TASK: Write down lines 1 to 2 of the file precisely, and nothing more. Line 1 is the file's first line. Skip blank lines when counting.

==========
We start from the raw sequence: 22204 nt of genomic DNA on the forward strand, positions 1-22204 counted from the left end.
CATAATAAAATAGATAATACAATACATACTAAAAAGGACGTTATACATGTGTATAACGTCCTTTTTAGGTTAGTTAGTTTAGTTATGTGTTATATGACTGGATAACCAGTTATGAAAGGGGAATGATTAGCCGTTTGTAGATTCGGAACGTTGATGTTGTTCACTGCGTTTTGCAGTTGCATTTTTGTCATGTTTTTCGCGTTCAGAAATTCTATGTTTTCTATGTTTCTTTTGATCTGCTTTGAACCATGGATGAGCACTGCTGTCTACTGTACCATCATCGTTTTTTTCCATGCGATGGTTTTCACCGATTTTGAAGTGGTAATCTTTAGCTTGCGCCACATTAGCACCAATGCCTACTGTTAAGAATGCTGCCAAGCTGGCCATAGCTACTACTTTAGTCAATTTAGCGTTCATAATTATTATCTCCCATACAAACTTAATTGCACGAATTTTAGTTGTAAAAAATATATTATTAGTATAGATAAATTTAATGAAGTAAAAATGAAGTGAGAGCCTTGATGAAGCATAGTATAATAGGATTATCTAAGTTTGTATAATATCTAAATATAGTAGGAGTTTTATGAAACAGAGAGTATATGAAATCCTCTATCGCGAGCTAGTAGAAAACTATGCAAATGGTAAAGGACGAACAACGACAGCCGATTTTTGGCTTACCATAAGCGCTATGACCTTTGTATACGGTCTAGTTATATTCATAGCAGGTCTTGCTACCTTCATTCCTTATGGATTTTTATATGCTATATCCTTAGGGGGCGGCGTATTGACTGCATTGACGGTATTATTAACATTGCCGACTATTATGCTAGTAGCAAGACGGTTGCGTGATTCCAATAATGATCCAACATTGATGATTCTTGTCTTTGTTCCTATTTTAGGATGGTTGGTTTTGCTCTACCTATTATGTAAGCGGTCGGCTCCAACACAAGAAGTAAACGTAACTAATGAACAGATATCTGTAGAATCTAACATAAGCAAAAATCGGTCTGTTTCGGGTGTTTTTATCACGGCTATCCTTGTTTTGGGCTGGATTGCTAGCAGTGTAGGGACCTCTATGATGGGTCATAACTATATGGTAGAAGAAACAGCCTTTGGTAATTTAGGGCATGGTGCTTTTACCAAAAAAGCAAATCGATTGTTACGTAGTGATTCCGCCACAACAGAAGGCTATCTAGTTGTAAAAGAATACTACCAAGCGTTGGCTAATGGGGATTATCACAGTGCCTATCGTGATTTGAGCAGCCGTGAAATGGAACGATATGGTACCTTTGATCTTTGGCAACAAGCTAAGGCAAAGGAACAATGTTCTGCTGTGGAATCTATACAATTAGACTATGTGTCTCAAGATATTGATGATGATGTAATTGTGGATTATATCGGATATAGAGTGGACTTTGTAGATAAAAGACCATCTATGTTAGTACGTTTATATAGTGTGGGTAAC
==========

We start from the raw sequence: 22204 nt of genomic DNA on the forward strand, positions 1-22204 counted from the left end.
CATAATAAAATAGATAATACAATACATACTAAAAAGGACGTTATACATGTGTATAACGTCCTTTTTAGGTTAGTTAGTTTAGTTATGTGTTATATGACTGGATAACCAGTTATGAAAGGGGAATGATTAGCCGTTTGTAGATTCGGAACGTTGATGTTGTTCACTGCGTTTTGCAGTTGCATTTTTGTCATGTTTTTCGCGTTCAGAAATTCTATGTTTTCTATGTTTCTTTTGATCTGCTTTGAACCATGGATGAGCACTGCTGTCTACTGTACCATCATCGTTTTTTTCCATGCGATGGTTTTCACCGATTTTGAAGTGGTAATCTTTAGCTTGCGCCACATTAGCACCAATGCCTACTGTTAAGAATGCTGCCAAGCTGGCCATAGCTACTACTTTAGTCAATTTAGCGTTCATAATTATTATCTCCCATACAAACTTAATTGCACGAATTTTAGTTGTAAAAAATATATTATTAGTATAGATAAATTTAATGAAGTAAAAATGAAGTGAGAGCCTTGATGAAGCATAGTATAATAGGATTATCTAAGTTTGTATAATATCTAAATATAGTAGGAGTTTTATGAAACAGAGAGTATATGAAATCCTCTATCGCGAGCTAGTAGAAAACTATGCAAATGGTAAAGGACGAACAACGACAGCCGATTTTTGGCTTACCATAAGCGCTATGACCTTTGTATACGGTCTAGTTATATTCATAGCAGGTCTTGCTACCTTCATTCCTTATGGATTTTTATATGCTATATCCTTAGGGGGCGGCGTATTGACTGCATTGACGGTATTATTAACATTGCCGACTATTATGCTAGTAGCAAGACGGTTGCGTGATTCCAATAATGATCCAACATTGATGATTCTTGTCTTTGTTCCTATTTTAGGATGGTTGGTTTTGCTCTACCTATTATGTAAGCGGTCGGCTCCAACACAAGAAGTAAACGTAACTAATGAACAGATATCTGTAGAATCTAACATAAGCAAAAATCGGTCTGTTTCGGGTGTTTTTATCACGGCTATCCTTGTTTTGGGCTGGATTGCTAGCAGTGTAGGGACCTCTATGATGGGTCATAACTATATGGTAGAAGAAACAGCCTTTGGTAATTTAGGGCATGGTGCTTTTACCAAAAAAGCAAATCGATTGTTACGTAGTGATTCCGCCACAACAGAAGGCTATCTAGTTGTAAAAGAATACTACCAAGCGTTGGCTAATGGGGATTATCACAGTGCCTATCGTGATTTGAGCAGCCGTGAAATGGAACGATATGGTACCTTTGATCTTTGGCAACAAGCTAAGGCAAAGGAACAATGTTCTGCTGTGGAATCTATACAATTAGACTATGTGTCTCAAGATATTGATGATGATGTAATTGTGGATTATATCGGATATAGAGTGGACTTTGTAGATAAAAGACCATCTATGTTAGTACGTTTATATAGTGTGGGTAAC